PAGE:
Can Sleep Apnea Cause Death?By Paul A. Achoa on July 4, 2012 with 0 Comments
Millions of Americans suffer from what’s called maintenance insomnia, which leads them to wake frequently throughout the night. While this problem can be caused by a variety of factors, it’s sometimes stems from an underlying sleep disorder, such as OSA. While many consider this condition to be nothing but a troubling nuisance, more and more studies are suggesting that sleep apnea can cause death both directly and indirectly.
OSA gained a lot of attention back in 2004, when Hall of Fame NFL football player, Reggie White died suddenly in his sleep at age 43. Although medical examiners ultimately attributed his death to cardiac and pulmonary sarcoidosis, they speculated that sleep apnea might have been partly to blame. Although rare, experts agree that it is possible for a sleep apneic to die in his or her sleep due to a lack of oxygen.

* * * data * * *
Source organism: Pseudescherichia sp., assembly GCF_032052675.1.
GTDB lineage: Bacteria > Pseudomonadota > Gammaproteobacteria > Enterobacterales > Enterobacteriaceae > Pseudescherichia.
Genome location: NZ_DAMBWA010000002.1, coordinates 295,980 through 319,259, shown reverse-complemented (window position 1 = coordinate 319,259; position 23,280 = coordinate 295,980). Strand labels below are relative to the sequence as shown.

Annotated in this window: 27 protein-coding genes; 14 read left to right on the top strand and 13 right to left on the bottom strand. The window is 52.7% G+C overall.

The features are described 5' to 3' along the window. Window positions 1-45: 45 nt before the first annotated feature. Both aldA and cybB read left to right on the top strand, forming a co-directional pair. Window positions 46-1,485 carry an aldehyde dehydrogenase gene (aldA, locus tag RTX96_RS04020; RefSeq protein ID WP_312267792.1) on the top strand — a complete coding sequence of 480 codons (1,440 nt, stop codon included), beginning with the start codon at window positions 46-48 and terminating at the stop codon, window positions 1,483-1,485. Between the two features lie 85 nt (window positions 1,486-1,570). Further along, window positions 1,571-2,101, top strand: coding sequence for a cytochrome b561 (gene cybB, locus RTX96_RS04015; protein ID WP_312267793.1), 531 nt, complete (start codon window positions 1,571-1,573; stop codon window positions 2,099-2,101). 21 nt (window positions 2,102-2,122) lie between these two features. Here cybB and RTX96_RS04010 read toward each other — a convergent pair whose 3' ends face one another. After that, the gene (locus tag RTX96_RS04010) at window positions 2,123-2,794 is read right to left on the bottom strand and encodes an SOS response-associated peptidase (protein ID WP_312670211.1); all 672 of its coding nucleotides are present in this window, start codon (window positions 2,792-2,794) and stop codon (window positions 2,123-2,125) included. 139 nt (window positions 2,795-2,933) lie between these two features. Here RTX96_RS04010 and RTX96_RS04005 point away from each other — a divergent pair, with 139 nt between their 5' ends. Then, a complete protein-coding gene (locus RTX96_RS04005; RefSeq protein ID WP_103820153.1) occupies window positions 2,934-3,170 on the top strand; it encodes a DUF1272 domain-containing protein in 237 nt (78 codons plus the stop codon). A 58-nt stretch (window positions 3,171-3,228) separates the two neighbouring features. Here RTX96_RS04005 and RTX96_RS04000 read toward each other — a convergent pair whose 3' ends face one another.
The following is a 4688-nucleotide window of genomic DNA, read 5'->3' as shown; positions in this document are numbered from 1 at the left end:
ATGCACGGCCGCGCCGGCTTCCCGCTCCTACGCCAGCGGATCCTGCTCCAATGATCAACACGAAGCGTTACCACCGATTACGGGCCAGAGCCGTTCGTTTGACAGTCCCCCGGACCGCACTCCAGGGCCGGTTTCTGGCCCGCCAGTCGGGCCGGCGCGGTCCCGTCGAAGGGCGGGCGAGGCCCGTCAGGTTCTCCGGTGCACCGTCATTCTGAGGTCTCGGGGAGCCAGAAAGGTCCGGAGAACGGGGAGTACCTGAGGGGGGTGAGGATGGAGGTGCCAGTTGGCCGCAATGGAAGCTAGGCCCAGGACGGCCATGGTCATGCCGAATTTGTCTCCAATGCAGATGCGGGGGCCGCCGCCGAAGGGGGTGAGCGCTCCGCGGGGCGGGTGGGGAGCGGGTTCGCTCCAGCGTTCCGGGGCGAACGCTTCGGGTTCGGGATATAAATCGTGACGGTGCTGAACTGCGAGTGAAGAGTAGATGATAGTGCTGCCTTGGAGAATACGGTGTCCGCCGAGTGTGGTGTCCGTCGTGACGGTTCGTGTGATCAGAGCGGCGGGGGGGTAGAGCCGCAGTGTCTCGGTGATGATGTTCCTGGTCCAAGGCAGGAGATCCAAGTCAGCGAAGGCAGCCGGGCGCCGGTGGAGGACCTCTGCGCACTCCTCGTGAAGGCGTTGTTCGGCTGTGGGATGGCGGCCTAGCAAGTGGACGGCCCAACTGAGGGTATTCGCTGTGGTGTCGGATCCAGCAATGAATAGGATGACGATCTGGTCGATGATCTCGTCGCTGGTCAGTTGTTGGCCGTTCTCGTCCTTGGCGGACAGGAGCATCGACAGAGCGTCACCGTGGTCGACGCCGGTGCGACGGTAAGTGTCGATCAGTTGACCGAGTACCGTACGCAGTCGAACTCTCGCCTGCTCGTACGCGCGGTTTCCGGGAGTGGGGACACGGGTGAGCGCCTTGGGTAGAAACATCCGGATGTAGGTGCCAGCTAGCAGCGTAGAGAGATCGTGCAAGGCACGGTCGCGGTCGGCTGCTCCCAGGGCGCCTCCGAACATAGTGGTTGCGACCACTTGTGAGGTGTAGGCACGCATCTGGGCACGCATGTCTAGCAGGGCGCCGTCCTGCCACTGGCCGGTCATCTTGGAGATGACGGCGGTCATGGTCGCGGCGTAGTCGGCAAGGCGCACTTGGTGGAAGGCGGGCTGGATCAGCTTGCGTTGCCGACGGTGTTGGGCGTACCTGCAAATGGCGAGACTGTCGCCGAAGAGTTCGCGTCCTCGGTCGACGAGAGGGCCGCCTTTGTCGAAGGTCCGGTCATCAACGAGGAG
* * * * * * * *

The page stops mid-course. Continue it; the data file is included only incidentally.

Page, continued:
Long-term Health Risks
More and more studies suggest that OSA could ultimately kill sufferers by gradually damaging their health. This dangerous sleep disorder has been linked to an increased risk of cardiovascular disease, obesity, diabetes and dementia, all of which can affect mortality. Furthermore, a recent study suggests that sleep apneics are at a five times greater risk of developing cancer than those who do not suffer from the disorder.
How Many People Have OSA?
While it’s clear that sleep apnea can cause death, it’s not necessarily clear how many people suffer from the sleep disorder. According to one prominent researcher, as much as 85 percent of so-called “clinically significant” sleep apneics have yet to be diagnosed. This is leading some to call OSA a silent killer, especially since many people don’t even know they have the problem in the first place.
What Can People Do?
If you are experiencing common symptoms associated with OSA, including snoring, daytime fatigue and frequent waking, a sleep physician can help. Generally, you will be asked to do an overnight sleep study; however, some physicians are now using at-home sleep studies that prove just as reliable. If you are positively diagnosed, you have a pair of options: most patients receive CPAP treatments, which provide a constant source of oxygen throughout the night; on the other hand, some patients find relief when they use an oral appliance, which is used to clear the airway by adjusting the jaw.